There’s no scientific method within John Naughton’s piece for The Guardian, but his observations are nonetheless interesting. He noticed that the authors of the most insightful critiques of digital technology as deployed by the tech companies were women.
This tells us quite a lot, and Naughton draws a few conclusions: “The industry that is reshaping our societies and undermining our democracies is overwhelmingly dominated by males. Yet – with a few honourable exceptions – male critics seem relatively untroubled by, or phlegmatic about, this particular aspect of the industry.”
The tech bros who dominate Silicon Valley are unlikely to have experienced social exclusion, racism, misogyny, poverty, or physical abuse. But they are making and profiting from machines that monitor and control people. “Democracies need smart, informed, critical perspectives on the asymmetries of power implicit in such abusive technologies,” he concludes. And he has a list of women who are up to the job.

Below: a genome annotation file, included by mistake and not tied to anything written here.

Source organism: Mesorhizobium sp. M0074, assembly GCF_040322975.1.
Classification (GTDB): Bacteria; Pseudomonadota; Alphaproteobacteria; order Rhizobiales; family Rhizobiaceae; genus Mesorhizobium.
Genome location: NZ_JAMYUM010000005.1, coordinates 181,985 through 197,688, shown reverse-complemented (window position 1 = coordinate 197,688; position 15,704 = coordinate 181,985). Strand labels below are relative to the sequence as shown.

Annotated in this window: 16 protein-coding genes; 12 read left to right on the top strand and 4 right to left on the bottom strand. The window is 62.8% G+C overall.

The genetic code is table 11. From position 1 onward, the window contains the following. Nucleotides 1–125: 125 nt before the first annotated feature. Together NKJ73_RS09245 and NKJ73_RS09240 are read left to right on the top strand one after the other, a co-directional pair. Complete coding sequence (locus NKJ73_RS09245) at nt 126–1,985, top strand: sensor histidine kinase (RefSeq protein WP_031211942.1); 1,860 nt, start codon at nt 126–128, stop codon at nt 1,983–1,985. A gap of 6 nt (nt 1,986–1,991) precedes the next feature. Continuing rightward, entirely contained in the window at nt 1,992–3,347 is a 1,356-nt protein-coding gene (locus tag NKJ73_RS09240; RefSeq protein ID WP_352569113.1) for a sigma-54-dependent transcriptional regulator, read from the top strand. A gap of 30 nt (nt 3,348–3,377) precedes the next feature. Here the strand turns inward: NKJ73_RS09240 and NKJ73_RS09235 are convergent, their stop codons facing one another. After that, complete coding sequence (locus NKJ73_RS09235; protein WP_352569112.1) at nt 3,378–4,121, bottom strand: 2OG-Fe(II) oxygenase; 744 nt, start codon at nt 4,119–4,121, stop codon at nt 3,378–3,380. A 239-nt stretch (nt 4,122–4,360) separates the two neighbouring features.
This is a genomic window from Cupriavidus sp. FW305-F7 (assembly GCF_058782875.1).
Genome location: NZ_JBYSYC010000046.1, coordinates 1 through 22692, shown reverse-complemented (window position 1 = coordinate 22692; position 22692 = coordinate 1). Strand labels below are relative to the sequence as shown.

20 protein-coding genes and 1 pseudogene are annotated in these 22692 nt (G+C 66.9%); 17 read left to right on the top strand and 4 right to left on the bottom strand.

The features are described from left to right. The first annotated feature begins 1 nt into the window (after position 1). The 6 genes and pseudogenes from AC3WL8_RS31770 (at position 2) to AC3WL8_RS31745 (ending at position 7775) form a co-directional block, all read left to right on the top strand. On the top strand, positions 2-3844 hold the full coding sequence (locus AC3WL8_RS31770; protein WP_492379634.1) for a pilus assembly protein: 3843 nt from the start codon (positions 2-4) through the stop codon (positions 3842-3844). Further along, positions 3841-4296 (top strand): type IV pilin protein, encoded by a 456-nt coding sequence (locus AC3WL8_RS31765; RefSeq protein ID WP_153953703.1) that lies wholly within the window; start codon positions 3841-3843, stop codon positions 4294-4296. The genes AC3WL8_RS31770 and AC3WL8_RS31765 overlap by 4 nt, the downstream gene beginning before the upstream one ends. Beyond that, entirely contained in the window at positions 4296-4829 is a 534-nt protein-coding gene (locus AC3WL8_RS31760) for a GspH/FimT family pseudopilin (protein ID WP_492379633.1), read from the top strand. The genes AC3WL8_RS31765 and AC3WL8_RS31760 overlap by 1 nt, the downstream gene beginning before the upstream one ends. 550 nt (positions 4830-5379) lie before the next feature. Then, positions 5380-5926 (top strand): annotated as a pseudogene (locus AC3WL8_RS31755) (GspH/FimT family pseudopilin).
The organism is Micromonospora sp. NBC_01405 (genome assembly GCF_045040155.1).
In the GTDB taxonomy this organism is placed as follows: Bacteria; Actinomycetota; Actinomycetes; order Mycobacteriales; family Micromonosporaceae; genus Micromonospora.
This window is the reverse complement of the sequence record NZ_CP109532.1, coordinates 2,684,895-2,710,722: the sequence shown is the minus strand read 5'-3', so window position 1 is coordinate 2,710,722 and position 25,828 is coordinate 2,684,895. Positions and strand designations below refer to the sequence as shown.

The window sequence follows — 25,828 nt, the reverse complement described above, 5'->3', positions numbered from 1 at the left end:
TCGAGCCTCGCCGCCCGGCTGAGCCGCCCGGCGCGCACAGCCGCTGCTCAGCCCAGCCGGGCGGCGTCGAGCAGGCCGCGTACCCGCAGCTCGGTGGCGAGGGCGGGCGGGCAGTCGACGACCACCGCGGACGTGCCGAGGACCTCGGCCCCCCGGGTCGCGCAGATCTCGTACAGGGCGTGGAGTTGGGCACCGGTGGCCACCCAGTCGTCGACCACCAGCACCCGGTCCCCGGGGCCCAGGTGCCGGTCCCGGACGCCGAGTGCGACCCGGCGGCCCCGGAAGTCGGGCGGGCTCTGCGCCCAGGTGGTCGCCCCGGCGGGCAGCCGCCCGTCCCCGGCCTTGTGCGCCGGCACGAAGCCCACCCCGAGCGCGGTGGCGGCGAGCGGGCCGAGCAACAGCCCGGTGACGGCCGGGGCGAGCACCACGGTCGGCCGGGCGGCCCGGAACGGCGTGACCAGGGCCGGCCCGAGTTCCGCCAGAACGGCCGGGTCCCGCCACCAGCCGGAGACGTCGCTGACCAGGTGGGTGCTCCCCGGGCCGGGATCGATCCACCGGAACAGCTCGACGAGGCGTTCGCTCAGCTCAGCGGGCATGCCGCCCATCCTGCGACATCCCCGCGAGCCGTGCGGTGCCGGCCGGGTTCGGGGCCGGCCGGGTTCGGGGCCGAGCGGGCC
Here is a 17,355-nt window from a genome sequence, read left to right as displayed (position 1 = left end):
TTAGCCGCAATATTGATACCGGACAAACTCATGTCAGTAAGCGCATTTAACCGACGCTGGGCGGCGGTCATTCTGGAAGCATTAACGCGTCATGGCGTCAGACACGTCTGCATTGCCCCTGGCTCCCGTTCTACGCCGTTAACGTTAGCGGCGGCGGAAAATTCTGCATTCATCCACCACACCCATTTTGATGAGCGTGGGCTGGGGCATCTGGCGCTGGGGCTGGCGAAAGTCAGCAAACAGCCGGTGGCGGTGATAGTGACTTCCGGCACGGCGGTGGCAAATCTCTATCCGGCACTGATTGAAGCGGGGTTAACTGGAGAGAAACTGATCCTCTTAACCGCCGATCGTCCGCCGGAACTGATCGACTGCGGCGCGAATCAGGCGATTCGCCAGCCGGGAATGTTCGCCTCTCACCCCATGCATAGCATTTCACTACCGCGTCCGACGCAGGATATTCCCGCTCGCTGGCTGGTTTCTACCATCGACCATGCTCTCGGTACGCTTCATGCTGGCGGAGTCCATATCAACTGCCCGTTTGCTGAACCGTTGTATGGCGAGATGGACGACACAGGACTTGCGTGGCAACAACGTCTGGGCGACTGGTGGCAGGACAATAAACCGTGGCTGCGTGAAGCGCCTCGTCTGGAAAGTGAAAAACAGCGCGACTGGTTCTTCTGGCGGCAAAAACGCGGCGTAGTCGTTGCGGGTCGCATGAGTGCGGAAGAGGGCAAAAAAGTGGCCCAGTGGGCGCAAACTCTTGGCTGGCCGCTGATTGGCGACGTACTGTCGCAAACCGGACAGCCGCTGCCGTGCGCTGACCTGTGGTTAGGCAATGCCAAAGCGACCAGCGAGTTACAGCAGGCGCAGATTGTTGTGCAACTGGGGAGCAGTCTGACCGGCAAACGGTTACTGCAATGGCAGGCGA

Jobs! And not just any jobs. Newsroom jobs! It’s great to see a publisher hiring in these ‘unprecedented times’, with additional good news that their subscriber base has just surpassed 600,000 people across both print and digital.
Even without the U.K., English is still the most widely spoken language in the EU, and that’s led to some awkward arrangements. Some smart thoughts from Nieman Lab’s Joshua Benton about the British dominance of European news, and some possible solutions.
For The Economist, podcasts serve the dual purpose of helping attract and retain subscribers, while the audio advertising pays enough to cover the production costs. A neat overview of their podcast strategy and wider audio experiments.This content originally appeared in The Media Roundup, a daily newsletter from Media Voices. Subscribe here: